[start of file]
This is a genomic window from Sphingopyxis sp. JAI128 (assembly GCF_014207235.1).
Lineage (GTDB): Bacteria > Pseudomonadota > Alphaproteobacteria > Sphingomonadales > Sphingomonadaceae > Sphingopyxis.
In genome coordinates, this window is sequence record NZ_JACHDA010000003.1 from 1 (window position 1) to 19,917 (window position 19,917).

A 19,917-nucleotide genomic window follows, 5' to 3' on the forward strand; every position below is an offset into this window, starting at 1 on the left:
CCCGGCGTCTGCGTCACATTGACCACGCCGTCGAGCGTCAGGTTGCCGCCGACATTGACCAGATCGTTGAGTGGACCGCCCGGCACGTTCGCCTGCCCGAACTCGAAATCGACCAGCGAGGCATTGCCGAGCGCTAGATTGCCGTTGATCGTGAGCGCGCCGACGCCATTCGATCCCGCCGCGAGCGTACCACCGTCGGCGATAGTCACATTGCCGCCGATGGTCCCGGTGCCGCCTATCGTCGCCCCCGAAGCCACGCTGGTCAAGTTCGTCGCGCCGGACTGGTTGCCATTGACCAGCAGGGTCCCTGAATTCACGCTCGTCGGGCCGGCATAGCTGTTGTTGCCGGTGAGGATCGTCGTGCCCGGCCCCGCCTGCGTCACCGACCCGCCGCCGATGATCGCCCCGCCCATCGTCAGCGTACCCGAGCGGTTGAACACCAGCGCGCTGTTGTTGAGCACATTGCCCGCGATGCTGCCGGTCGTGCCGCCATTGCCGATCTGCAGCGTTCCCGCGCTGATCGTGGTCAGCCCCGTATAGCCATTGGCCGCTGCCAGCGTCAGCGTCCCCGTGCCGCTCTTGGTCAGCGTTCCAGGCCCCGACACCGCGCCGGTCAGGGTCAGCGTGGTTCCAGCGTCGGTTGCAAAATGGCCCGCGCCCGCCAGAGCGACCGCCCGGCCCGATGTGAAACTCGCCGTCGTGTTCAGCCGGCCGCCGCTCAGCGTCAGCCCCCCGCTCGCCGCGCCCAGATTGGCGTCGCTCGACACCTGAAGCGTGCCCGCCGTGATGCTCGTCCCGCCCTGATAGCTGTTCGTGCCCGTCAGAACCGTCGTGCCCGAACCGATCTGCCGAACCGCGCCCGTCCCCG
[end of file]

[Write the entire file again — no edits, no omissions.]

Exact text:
This is a genomic window from Sphingopyxis sp. JAI128 (assembly GCF_014207235.1).
Lineage (GTDB): Bacteria > Pseudomonadota > Alphaproteobacteria > Sphingomonadales > Sphingomonadaceae > Sphingopyxis.
In genome coordinates, this window is sequence record NZ_JACHDA010000003.1 from 1 (window position 1) to 19,917 (window position 19,917).

A 19,917-nucleotide genomic window follows, 5' to 3' on the forward strand; every position below is an offset into this window, starting at 1 on the left:
CCCGGCGTCTGCGTCACATTGACCACGCCGTCGAGCGTCAGGTTGCCGCCGACATTGACCAGATCGTTGAGTGGACCGCCCGGCACGTTCGCCTGCCCGAACTCGAAATCGACCAGCGAGGCATTGCCGAGCGCTAGATTGCCGTTGATCGTGAGCGCGCCGACGCCATTCGATCCCGCCGCGAGCGTACCACCGTCGGCGATAGTCACATTGCCGCCGATGGTCCCGGTGCCGCCTATCGTCGCCCCCGAAGCCACGCTGGTCAAGTTCGTCGCGCCGGACTGGTTGCCATTGACCAGCAGGGTCCCTGAATTCACGCTCGTCGGGCCGGCATAGCTGTTGTTGCCGGTGAGGATCGTCGTGCCCGGCCCCGCCTGCGTCACCGACCCGCCGCCGATGATCGCCCCGCCCATCGTCAGCGTACCCGAGCGGTTGAACACCAGCGCGCTGTTGTTGAGCACATTGCCCGCGATGCTGCCGGTCGTGCCGCCATTGCCGATCTGCAGCGTTCCCGCGCTGATCGTGGTCAGCCCCGTATAGCCATTGGCCGCTGCCAGCGTCAGCGTCCCCGTGCCGCTCTTGGTCAGCGTTCCAGGCCCCGACACCGCGCCGGTCAGGGTCAGCGTGGTTCCAGCGTCGGTTGCAAAATGGCCCGCGCCCGCCAGAGCGACCGCCCGGCCCGATGTGAAACTCGCCGTCGTGTTCAGCCGGCCGCCGCTCAGCGTCAGCCCCCCGCTCGCCGCGCCCAGATTGGCGTCGCTCGACACCTGAAGCGTGCCCGCCGTGATGCTCGTCCCGCCCTGATAGCTGTTCGTGCCCGTCAGAACCGTCGTGCCCGAACCGATCTGCCGAACCGCGCCCGTCCCCG